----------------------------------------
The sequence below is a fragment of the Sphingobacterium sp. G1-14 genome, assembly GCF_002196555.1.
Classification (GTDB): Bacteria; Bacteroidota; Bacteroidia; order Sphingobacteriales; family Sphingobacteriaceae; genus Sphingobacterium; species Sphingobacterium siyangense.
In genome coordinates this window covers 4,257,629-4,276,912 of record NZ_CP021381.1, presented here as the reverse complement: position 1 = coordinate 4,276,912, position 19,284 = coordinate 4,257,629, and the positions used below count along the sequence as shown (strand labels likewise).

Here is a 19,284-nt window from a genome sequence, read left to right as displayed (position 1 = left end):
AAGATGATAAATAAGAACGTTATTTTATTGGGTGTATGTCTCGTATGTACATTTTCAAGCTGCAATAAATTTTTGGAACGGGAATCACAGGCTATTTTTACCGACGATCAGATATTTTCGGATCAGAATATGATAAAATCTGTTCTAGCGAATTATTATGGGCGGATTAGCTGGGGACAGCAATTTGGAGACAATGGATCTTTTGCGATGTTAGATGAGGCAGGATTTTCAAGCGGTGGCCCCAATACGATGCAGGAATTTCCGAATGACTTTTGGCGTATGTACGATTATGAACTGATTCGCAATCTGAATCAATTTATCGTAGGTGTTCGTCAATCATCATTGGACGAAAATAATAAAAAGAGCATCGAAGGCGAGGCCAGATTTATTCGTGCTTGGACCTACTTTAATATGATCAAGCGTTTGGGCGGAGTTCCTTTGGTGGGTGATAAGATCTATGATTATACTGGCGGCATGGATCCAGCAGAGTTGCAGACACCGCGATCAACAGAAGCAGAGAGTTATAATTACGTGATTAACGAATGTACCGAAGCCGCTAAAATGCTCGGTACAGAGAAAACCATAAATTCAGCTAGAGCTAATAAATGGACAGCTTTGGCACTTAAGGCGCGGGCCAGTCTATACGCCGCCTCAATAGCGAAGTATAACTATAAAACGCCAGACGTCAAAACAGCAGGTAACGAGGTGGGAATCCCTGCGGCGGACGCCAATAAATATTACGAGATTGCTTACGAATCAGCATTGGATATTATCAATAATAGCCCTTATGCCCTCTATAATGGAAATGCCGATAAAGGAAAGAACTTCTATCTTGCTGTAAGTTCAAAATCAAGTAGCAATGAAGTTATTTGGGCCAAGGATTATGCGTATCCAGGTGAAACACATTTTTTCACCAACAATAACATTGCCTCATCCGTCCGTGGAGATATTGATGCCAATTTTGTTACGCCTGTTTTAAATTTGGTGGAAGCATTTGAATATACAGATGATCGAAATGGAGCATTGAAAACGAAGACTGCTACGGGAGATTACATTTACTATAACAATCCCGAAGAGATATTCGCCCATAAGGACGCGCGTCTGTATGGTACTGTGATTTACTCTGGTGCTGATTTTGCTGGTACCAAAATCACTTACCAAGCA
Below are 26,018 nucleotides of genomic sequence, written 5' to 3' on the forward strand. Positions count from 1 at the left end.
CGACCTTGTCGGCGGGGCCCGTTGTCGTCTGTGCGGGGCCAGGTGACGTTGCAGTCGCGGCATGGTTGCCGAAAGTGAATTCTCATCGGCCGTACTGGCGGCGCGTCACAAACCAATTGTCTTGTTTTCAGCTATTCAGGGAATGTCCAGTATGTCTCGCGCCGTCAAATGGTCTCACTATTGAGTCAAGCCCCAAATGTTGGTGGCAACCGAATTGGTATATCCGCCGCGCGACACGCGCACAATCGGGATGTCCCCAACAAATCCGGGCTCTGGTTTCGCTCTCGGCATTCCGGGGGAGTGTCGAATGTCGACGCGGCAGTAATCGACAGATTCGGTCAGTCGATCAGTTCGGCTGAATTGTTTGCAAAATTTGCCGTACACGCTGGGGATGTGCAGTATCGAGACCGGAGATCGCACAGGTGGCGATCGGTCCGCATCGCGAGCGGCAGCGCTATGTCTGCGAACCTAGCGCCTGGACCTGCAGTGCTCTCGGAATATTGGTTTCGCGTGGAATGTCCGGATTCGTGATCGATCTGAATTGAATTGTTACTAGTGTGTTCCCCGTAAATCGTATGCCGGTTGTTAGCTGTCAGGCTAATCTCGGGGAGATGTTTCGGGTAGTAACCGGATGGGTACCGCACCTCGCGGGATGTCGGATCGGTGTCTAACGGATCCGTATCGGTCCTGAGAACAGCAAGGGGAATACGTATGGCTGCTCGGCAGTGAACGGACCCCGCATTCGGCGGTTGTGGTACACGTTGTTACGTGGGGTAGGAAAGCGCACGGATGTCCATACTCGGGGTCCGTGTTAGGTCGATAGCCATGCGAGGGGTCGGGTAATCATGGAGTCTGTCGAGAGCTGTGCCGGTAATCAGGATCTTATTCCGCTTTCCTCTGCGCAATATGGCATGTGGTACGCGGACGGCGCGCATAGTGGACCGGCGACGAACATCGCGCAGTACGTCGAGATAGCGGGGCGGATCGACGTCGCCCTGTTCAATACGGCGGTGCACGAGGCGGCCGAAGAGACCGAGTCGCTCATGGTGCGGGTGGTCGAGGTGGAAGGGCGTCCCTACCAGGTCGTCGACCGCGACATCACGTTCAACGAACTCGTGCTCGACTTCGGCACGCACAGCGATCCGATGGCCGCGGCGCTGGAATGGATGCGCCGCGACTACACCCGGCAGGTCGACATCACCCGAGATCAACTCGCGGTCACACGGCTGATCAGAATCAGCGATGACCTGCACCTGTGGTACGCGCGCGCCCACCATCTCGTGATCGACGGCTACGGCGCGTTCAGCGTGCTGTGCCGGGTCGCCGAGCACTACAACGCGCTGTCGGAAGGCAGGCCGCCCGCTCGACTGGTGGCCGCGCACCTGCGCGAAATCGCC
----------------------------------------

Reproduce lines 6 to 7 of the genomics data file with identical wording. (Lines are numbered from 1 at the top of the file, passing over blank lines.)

Below are 26,018 nucleotides of genomic sequence, written 5' to 3' on the forward strand. Positions count from 1 at the left end.
CGACCTTGTCGGCGGGGCCCGTTGTCGTCTGTGCGGGGCCAGGTGACGTTGCAGTCGCGGCATGGTTGCCGAAAGTGAATTCTCATCGGCCGTACTGGCGGCGCGTCACAAACCAATTGTCTTGTTTTCAGCTATTCAGGGAATGTCCAGTATGTCTCGCGCCGTCAAATGGTCTCACTATTGAGTCAAGCCCCAAATGTTGGTGGCAACCGAATTGGTATATCCGCCGCGCGACACGCGCACAATCGGGATGTCCCCAACAAATCCGGGCTCTGGTTTCGCTCTCGGCATTCCGGGGGAGTGTCGAATGTCGACGCGGCAGTAATCGACAGATTCGGTCAGTCGATCAGTTCGGCTGAATTGTTTGCAAAATTTGCCGTACACGCTGGGGATGTGCAGTATCGAGACCGGAGATCGCACAGGTGGCGATCGGTCCGCATCGCGAGCGGCAGCGCTATGTCTGCGAACCTAGCGCCTGGACCTGCAGTGCTCTCGGAATATTGGTTTCGCGTGGAATGTCCGGATTCGTGATCGATCTGAATTGAATTGTTACTAGTGTGTTCCCCGTAAATCGTATGCCGGTTGTTAGCTGTCAGGCTAATCTCGGGGAGATGTTTCGGGTAGTAACCGGATGGGTACCGCACCTCGCGGGATGTCGGATCGGTGTCTAACGGATCCGTATCGGTCCTGAGAACAGCAAGGGGAATACGTATGGCTGCTCGGCAGTGAACGGACCCCGCATTCGGCGGTTGTGGTACACGTTGTTACGTGGGGTAGGAAAGCGCACGGATGTCCATACTCGGGGTCCGTGTTAGGTCGATAGCCATGCGAGGGGTCGGGTAATCATGGAGTCTGTCGAGAGCTGTGCCGGTAATCAGGATCTTATTCCGCTTTCCTCTGCGCAATATGGCATGTGGTACGCGGACGGCGCGCATAGTGGACCGGCGACGAACATCGCGCAGTACGTCGAGATAGCGGGGCGGATCGACGTCGCCCTGTTCAATACGGCGGTGCACGAGGCGGCCGAAGAGACCGAGTCGCTCATGGTGCGGGTGGTCGAGGTGGAAGGGCGTCCCTACCAGGTCGTCGACCGCGACATCACGTTCAACGAACTCGTGCTCGACTTCGGCACGCACAGCGATCCGATGGCCGCGGCGCTGGAATGGATGCGCCGCGACTACACCCGGCAGGTCGACATCACCCGAGATCAACTCGCGGTCACACGGCTGATCAGAATCAGCGATGACCTGCACCTGTGGTACGCGCGCGCCCACCATCTCGTGATCGACGGCTACGGCGCGTTCAGCGTGCTGTGCCGGGTCGCCGAGCACTACAACGCGCTGTCGGAAGGCAGGCCGCCCGCTCGACTGGTGGCCGCGCACCTGCGCGAAATCGCC